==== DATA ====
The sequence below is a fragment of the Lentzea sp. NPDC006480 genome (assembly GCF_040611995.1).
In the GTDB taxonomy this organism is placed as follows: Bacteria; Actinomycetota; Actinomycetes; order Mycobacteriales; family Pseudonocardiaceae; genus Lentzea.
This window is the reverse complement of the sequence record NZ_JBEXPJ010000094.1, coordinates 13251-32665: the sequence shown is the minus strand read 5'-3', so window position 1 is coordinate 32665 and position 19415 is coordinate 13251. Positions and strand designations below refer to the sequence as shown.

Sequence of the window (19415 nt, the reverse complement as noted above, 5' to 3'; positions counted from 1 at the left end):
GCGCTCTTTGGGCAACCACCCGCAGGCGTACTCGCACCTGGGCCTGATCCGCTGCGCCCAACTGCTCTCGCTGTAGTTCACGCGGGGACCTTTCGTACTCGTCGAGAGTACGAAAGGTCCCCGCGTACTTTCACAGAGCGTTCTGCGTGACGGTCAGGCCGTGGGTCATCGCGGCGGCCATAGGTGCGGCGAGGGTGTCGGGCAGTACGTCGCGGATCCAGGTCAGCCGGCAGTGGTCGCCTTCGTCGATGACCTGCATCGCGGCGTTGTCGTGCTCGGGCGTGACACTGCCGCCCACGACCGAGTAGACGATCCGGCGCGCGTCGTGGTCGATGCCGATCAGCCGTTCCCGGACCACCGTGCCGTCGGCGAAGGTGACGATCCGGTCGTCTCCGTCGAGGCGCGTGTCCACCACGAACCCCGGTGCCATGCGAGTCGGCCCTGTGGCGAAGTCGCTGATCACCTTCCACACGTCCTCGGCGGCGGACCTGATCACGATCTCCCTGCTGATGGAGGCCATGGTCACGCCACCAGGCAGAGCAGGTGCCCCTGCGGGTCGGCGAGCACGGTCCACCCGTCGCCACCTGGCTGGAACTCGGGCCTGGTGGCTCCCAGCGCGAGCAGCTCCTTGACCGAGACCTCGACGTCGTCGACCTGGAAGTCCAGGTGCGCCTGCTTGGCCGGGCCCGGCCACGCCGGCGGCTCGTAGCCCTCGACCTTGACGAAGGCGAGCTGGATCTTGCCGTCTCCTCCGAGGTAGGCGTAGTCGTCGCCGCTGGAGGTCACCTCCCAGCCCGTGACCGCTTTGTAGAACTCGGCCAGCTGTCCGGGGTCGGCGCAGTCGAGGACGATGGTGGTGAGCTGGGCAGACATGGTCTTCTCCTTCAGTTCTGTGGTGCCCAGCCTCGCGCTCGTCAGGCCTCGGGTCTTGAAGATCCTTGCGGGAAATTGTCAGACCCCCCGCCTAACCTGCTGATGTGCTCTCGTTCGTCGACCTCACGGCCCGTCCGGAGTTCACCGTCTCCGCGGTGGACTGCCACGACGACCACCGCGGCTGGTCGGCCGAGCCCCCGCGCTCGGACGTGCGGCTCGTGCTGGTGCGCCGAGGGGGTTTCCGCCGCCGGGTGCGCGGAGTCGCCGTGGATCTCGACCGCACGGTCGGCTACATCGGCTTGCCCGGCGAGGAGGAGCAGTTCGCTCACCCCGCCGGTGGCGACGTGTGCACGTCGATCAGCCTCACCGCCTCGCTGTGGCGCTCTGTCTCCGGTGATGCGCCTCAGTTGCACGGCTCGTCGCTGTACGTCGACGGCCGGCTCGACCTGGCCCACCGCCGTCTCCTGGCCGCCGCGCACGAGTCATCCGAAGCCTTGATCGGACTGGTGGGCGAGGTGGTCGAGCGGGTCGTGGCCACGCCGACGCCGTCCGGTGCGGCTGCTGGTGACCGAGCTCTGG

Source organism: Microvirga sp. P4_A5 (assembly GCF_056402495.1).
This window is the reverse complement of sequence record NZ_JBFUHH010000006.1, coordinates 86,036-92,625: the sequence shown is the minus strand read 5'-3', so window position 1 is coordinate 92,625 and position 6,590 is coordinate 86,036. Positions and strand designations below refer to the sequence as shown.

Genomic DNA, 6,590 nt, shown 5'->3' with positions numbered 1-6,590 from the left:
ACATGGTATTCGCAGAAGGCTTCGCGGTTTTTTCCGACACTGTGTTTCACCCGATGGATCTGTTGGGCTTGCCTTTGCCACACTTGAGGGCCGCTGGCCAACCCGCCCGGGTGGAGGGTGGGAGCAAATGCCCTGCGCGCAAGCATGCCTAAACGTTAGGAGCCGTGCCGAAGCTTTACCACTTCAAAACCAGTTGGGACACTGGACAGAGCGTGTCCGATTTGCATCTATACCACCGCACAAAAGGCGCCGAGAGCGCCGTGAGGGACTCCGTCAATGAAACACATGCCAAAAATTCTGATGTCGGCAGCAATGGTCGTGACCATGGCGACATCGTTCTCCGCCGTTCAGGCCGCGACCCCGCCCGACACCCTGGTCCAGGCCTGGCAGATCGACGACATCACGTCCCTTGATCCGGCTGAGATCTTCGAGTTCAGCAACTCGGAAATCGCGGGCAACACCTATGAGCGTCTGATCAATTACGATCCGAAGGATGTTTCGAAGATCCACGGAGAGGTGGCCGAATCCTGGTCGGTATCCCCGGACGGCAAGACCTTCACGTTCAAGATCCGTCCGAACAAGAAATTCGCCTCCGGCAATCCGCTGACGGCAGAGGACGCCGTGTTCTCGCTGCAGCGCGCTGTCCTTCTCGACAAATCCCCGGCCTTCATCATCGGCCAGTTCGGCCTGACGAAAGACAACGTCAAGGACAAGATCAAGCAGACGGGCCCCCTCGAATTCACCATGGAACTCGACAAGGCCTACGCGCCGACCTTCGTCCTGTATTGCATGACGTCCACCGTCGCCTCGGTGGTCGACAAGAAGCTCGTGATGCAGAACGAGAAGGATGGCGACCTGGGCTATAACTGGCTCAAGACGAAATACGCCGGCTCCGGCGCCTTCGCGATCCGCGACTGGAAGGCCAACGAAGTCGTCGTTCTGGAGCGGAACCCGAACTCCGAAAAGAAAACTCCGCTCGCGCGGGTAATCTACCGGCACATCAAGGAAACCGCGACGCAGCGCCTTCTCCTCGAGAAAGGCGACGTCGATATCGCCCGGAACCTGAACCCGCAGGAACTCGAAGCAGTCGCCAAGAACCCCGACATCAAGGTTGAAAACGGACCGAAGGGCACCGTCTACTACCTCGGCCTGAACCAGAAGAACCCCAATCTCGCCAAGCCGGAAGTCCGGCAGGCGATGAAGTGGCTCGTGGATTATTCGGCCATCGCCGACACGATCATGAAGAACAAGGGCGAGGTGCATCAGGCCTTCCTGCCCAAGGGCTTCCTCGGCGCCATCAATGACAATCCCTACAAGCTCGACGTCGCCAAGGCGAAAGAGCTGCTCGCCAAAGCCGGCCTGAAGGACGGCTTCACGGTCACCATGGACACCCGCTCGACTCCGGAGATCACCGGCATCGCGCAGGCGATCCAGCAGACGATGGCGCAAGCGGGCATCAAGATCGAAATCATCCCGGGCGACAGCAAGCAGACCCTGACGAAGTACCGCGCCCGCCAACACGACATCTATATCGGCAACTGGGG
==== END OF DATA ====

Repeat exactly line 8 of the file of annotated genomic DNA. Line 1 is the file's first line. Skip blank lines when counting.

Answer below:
Genomic DNA, 6,590 nt, shown 5'->3' with positions numbered 1-6,590 from the left: